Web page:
I feel like Alex is always in New York DJing, but we do have one party called “Crazy / Beautiful” together and that’s the only really official party we all DJ at. It’s kind of a balearic party. We play a lot of new techno and house, but it’s kind of our account of a really balearic party. People will play those hits, but in New York, it’s a lot of hard house and deep house and industrial techno, which fascinate me, but I’m on the opposite end of the spectrum.

New York also has like, 15 different DJ nights on a Wednesday night.
Yeah you know what through? I’m going to be honest with you. The scene was what I loved about New York and, interestingly enough, about San Francisco. I think what our friends and all of us did was lay a lot of ground work for opening a lot of people’s minds towards house and techno, minds that were just solidly interested in post-punk, because we really pushed that. At the time, it was old rave and old ’90s pop house stuff, but I still feel like we really pushed it.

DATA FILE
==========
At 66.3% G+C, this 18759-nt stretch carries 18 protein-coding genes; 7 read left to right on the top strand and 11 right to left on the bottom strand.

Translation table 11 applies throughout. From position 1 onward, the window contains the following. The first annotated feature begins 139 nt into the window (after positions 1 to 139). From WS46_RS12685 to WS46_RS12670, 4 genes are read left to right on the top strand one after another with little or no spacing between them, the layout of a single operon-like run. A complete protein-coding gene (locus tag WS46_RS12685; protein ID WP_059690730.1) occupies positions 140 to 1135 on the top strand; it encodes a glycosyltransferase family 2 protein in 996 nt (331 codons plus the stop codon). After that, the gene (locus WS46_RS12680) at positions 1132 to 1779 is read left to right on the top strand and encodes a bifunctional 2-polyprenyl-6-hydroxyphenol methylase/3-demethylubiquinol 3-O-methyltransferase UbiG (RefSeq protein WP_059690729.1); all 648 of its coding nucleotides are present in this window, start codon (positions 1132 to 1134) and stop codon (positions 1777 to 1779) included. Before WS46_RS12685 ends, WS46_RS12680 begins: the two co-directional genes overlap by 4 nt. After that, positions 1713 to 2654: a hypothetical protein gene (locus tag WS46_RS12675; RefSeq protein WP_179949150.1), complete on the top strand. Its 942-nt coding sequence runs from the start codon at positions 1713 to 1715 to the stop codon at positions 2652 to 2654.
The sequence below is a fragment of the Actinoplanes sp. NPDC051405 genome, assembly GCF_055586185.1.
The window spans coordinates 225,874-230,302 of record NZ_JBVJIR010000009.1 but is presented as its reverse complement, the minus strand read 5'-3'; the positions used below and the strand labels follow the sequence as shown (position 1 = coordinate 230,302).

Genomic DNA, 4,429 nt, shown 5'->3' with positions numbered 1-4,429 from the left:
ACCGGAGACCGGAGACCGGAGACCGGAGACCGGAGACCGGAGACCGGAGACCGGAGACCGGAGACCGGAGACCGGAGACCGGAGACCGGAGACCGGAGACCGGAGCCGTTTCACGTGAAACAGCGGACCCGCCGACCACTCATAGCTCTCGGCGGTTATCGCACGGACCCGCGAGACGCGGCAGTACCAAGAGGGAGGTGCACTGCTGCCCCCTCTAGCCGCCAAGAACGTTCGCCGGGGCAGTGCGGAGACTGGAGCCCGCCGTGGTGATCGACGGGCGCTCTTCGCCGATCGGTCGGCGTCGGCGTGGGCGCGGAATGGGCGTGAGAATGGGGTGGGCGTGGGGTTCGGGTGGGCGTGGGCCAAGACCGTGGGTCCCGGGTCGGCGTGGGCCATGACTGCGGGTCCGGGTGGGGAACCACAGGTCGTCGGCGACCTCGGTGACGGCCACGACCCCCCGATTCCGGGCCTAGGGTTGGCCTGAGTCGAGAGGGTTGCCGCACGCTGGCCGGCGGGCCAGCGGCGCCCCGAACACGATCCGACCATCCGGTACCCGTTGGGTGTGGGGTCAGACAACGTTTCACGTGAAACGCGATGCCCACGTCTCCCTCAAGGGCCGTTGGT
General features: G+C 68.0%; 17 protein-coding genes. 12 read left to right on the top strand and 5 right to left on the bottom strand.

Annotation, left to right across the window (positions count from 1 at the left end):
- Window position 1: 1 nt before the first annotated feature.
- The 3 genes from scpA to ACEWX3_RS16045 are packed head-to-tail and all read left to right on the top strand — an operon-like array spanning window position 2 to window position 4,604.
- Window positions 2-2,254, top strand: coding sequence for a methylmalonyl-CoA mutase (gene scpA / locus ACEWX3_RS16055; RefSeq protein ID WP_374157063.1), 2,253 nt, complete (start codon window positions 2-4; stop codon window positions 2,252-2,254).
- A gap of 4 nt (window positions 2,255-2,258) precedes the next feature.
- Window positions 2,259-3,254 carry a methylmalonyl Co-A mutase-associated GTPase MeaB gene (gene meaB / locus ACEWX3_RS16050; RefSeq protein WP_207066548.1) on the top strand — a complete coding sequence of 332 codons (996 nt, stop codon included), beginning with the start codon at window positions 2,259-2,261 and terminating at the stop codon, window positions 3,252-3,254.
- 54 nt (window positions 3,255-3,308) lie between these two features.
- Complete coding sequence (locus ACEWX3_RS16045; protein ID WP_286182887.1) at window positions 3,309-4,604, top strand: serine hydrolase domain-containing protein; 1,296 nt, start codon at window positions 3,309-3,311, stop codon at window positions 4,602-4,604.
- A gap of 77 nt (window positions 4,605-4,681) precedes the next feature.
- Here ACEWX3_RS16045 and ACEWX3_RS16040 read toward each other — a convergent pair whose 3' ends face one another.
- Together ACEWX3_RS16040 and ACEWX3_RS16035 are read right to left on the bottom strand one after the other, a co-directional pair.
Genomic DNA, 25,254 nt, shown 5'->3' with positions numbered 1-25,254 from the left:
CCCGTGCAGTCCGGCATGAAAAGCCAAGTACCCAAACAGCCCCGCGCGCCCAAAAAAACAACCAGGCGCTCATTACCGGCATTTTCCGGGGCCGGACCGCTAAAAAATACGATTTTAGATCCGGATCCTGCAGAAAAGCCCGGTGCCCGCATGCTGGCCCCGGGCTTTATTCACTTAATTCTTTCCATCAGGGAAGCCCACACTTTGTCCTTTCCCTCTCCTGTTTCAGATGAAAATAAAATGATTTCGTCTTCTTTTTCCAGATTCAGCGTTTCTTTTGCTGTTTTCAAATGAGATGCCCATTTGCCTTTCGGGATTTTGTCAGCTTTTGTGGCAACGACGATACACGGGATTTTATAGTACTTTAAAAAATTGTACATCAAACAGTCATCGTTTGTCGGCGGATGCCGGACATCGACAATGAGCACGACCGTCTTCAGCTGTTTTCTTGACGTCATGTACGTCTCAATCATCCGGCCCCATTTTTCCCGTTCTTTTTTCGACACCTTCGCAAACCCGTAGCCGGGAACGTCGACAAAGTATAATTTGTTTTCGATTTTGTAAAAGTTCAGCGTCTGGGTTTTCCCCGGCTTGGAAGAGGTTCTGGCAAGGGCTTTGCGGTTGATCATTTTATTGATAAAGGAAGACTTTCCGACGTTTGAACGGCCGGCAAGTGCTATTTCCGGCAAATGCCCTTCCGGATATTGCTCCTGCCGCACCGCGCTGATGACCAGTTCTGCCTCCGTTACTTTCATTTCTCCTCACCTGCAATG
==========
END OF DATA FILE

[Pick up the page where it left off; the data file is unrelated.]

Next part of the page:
Then we moved to New York a couple of years later, and it was just the start from zero, because it was the DFA disco scene and it was weird, “beyond techno.” There were so many good parties and such good DJs down the street and now, like I was saying earlier, everything just feels so professional and every party is in Bushwick in a warehouse with a $40 cover or it’s at Output and so I have to go to mega-clubs or mega-warehouses. It’s finally got its place here, and there’s all this wolf and lamb stuff, but now it just feels very professional. And there’s still tons of parties every night but I kind of miss the Monday nights in Williamsburg in some random bar with some really good DJ, you know? I remember Goldie played a few years ago at some bar. It was a weird, secret show, but it’s still a good city for that.

Sometimes it feels like it has been corporatized. Everyone knows that the rules are kind of set, and it almost always involves a $20 cover. We tried to keep it going at some sort of local bar, whatever casual hang, because it’s sorely needed these days.